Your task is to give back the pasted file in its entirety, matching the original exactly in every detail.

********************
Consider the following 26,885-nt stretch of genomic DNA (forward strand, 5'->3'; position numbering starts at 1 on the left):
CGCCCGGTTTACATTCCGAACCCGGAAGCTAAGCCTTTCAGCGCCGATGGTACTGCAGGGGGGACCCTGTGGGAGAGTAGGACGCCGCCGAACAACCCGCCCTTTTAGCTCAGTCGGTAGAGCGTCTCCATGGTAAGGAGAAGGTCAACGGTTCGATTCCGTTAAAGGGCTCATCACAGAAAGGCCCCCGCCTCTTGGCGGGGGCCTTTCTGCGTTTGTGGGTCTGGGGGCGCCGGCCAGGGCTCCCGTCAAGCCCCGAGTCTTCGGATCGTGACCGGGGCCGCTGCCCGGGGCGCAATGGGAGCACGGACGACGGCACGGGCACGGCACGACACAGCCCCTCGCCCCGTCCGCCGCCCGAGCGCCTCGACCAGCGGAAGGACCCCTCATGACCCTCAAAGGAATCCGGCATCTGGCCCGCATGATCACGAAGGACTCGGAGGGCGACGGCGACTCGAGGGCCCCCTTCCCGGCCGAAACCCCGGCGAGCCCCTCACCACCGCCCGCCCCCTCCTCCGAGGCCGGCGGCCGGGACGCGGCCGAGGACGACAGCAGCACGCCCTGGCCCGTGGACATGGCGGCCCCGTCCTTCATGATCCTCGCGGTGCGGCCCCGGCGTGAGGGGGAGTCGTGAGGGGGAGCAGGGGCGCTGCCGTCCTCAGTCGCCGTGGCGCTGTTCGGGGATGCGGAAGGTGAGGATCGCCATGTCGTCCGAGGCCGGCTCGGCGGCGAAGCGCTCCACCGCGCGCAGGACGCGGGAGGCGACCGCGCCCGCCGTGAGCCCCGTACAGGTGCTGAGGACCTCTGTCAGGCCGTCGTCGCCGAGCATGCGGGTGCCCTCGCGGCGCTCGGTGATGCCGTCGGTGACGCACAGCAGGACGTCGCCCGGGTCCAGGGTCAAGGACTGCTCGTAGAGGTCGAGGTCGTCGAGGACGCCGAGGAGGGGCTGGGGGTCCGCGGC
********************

Consider the following 26,885-nt stretch of genomic DNA (forward strand, 5'->3'; position numbering starts at 1 on the left):
CGCCCGGTTTACATTCCGAACCCGGAAGCTAAGCCTTTCAGCGCCGATGGTACTGCAGGGGGGACCCTGTGGGAGAGTAGGACGCCGCCGAACAACCCGCCCTTTTAGCTCAGTCGGTAGAGCGTCTCCATGGTAAGGAGAAGGTCAACGGTTCGATTCCGTTAAAGGGCTCATCACAGAAAGGCCCCCGCCTCTTGGCGGGGGCCTTTCTGCGTTTGTGGGTCTGGGGGCGCCGGCCAGGGCTCCCGTCAAGCCCCGAGTCTTCGGATCGTGACCGGGGCCGCTGCCCGGGGCGCAATGGGAGCACGGACGACGGCACGGGCACGGCACGACACAGCCCCTCGCCCCGTCCGCCGCCCGAGCGCCTCGACCAGCGGAAGGACCCCTCATGACCCTCAAAGGAATCCGGCATCTGGCCCGCATGATCACGAAGGACTCGGAGGGCGACGGCGACTCGAGGGCCCCCTTCCCGGCCGAAACCCCGGCGAGCCCCTCACCACCGCCCGCCCCCTCCTCCGAGGCCGGCGGCCGGGACGCGGCCGAGGACGACAGCAGCACGCCCTGGCCCGTGGACATGGCGGCCCCGTCCTTCATGATCCTCGCGGTGCGGCCCCGGCGTGAGGGGGAGTCGTGAGGGGGAGCAGGGGCGCTGCCGTCCTCAGTCGCCGTGGCGCTGTTCGGGGATGCGGAAGGTGAGGATCGCCATGTCGTCCGAGGCCGGCTCGGCGGCGAAGCGCTCCACCGCGCGCAGGACGCGGGAGGCGACCGCGCCCGCCGTGAGCCCCGTACAGGTGCTGAGGACCTCTGTCAGGCCGTCGTCGCCGAGCATGCGGGTGCCCTCGCGGCGCTCGGTGATGCCGTCGGTGACGCACAGCAGGACGTCGCCCGGGTCCAGGGTCAAGGACTGCTCGTAGAGGTCGAGGTCGTCGAGGACGCCGAGGAGGGGCTGGGGGTCCGCGGC